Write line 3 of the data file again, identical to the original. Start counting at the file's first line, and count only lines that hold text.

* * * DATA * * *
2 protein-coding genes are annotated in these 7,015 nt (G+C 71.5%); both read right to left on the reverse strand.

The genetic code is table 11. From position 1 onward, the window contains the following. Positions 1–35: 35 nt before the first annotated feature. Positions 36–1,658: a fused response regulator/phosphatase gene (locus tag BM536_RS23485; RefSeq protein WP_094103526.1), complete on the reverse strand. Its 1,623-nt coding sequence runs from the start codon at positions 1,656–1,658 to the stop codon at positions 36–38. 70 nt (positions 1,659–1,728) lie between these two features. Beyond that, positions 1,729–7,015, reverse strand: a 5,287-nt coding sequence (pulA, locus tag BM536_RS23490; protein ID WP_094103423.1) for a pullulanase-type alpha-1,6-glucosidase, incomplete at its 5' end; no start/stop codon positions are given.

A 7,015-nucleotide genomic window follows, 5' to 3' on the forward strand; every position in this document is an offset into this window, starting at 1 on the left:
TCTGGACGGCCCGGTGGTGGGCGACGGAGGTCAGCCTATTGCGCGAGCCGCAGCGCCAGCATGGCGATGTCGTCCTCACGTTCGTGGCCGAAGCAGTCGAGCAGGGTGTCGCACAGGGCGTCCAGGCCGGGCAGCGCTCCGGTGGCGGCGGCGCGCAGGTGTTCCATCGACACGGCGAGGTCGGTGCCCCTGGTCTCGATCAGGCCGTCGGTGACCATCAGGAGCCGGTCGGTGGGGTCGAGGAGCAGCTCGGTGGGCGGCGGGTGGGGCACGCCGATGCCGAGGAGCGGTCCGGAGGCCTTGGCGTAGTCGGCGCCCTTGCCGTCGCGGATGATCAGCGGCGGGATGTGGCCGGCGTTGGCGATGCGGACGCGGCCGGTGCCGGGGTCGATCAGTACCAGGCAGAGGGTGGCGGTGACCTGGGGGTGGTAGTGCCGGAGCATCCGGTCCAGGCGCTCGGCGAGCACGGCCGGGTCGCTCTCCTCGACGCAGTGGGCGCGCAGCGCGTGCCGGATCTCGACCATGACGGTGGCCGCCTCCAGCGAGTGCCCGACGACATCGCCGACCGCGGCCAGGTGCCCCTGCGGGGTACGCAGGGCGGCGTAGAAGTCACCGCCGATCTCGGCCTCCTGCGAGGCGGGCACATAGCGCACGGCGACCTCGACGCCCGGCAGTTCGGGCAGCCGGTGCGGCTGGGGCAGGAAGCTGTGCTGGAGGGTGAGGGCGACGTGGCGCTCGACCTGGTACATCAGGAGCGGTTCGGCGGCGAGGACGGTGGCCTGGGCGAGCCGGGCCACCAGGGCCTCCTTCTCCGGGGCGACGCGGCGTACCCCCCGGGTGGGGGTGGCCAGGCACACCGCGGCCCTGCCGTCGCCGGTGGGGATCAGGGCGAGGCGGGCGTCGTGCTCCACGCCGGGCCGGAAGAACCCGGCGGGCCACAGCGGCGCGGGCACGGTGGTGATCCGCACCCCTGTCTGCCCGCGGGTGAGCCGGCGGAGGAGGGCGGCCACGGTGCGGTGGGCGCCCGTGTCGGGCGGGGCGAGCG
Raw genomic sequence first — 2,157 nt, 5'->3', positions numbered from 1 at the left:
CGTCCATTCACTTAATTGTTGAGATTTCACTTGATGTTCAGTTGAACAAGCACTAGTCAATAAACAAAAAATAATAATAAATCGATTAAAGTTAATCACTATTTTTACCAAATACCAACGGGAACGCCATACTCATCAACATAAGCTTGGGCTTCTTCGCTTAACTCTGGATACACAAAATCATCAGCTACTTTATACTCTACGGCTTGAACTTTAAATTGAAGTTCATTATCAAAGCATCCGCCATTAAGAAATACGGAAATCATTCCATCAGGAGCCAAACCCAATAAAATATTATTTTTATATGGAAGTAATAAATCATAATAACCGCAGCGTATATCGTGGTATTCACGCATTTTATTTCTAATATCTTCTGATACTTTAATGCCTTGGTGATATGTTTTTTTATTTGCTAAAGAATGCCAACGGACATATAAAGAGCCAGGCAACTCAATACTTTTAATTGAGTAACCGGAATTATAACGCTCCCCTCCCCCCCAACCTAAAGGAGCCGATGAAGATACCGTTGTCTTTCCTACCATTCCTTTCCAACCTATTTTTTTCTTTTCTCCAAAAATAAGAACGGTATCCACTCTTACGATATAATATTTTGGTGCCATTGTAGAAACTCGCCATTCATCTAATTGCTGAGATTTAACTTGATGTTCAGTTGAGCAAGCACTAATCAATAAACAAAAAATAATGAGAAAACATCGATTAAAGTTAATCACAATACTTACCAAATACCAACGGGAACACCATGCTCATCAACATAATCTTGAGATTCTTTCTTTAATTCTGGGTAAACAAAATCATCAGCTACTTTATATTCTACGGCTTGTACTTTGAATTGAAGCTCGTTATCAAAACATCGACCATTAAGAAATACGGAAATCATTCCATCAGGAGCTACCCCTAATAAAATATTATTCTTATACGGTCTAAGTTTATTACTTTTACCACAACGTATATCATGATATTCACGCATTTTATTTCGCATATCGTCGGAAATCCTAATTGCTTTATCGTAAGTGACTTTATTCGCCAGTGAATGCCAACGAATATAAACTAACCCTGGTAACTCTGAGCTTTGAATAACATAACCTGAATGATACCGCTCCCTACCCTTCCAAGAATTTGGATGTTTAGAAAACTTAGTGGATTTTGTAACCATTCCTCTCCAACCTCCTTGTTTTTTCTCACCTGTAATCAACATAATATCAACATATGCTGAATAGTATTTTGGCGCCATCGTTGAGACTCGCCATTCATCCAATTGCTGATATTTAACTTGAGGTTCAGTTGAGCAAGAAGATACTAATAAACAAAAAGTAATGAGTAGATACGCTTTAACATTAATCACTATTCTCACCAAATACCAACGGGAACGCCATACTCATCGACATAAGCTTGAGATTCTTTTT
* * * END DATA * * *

A 7,015-nucleotide genomic window follows, 5' to 3' on the forward strand; every position in this document is an offset into this window, starting at 1 on the left: